Bow-shooting with a hermit
Part 2 of 2
"Never mind about something to eat," said the old fellow. " I've got grob enough for us all in my hamper yonder. Br'iled fish, duck, an' a little bread, an' a few oranges. S'pose we can make out, 'thout you're too oncommon powerful feeders. As for takin' ye over to Berkley's, s'pose I can do it, seein' yer in a fix. But the main thing with me about now is to know what in the world you'ns is a doin' away out here, a playin' round with these here bows and arrers!"
There was a smack of genuine curiosity in his voice and manner which I could not refrain from respecting. So, while we lounged in the shade, I took pains to relate to him many of my pleasantest adventures, "by field and flood," with the long-bow. He listened with the quick, sincere interest of a child, and by the time the tide had turned I had evidently won both his respect and admiration. When we had eaten his food, which proved very palatable, and, having struck a bargain with him, were on the point of embarking in his skiff, he suddenly proposed that, as it was a long pull to Berkley's, we should go to his cabin on a neighboring island for the night, and proceed to Berkley's in the morning. As if by way of sauce to this suggestion, he said that we could take the estuary before mentioned in our way, and have an hour or two of good sport shooting wild-fowl. Nothing could have better pleased us. The proposition was quickly accepted, and five minutes later we were in his staunch boat, sweeping at no mean speed down upon the wooded crescent that flanked the feeding-place of the wild-fowl.
The old man, as he pulled us along, with slow, steady strokes, told us he was living just the sort of life that pleased him. He was as happy as he desired to be. He had a little "place" over on the island yonder, a few orange trees, a garden spot, some bananas, some fig trees, and a few other comforts suited to his mode of life. For the rest he fished, and took the world easy. He didn't see any use of people rushing and racing after wealth, when contentment and case were so much more preferable. How long had he been living here? Thirty years! Was at the point of death with consumption when he came-from Tennessee, I believe-and now see how hale and strong he was for one of his years!
We drew on, and, passing around the sickle-like point of the crescent and through a narrow way between high walls of rushes, swept into a singular pond-like place, where tufts of tall grass dotted the surface of the water, which was literally alive with fowl. I shared my thirty-four arrows with Will, and when everything was ready, the sport began. The old man refused to fire a shot. It was good enough for him to watch our display of archery, and this was uncommonly sharp at times. In fact, we never did better work than on that evening. Some half-accidental wing-shots, resulting from letting drive through a bunch of ducks as they rose from the water, particularly pleased our boatman, and when I clipped a redhead through a quartering shot over fifty yards of water, he clapped his hands, and most emphatically and profanely praised both my skill and my lemon-wood weapon, which latter was the first of the kind I had ever tried, and proved to be a- marvel of elasticity and power.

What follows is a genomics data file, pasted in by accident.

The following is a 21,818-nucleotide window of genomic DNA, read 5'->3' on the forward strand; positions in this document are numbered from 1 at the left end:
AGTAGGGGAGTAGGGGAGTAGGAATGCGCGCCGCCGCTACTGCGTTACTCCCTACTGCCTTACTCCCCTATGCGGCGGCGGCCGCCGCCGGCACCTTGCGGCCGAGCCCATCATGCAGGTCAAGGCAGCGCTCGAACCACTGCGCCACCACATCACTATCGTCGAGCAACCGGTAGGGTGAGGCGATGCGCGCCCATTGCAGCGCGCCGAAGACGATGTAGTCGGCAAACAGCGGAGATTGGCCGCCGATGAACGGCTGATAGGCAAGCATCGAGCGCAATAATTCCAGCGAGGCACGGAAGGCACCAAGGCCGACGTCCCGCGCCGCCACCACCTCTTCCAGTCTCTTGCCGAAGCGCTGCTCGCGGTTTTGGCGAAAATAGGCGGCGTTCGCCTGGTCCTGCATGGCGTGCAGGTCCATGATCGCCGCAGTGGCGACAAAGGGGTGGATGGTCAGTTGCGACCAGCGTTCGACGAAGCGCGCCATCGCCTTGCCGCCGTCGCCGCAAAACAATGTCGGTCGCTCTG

Part of the time I took my stand on a low tussock, keeping well hidden in the high grass, whence I had some beautiful shots at short distances, scoring a number of charming hits, but losing arrows so rapidly that presently, to my surprise, I had but seven left. After this, I took none but fair chances, and shot with great care. My companions in the canoe kept drifting slowly around here and there, continually driving the birds to me, and if I had had a fresh sheaf of arrows, I could have killed scores. I was astonished to find them so tame. Quite often, when I knocked one over, its companions would, instead of flying away, swim curiously round about the fluttering victim. This is one of the beauties of hunting with our weapon. The short, dull sound of the bow's recoil can be heard but a little distance, and the sharp whisper of a well-sent arrow is not of a character to frighten game. When we left that estuary, it was yet literally moving with fowl, though we had killed a great number. If so many shots from a fowling-piece had been fired there, not a wing would have remained!-the mere noise itself would have driven them away.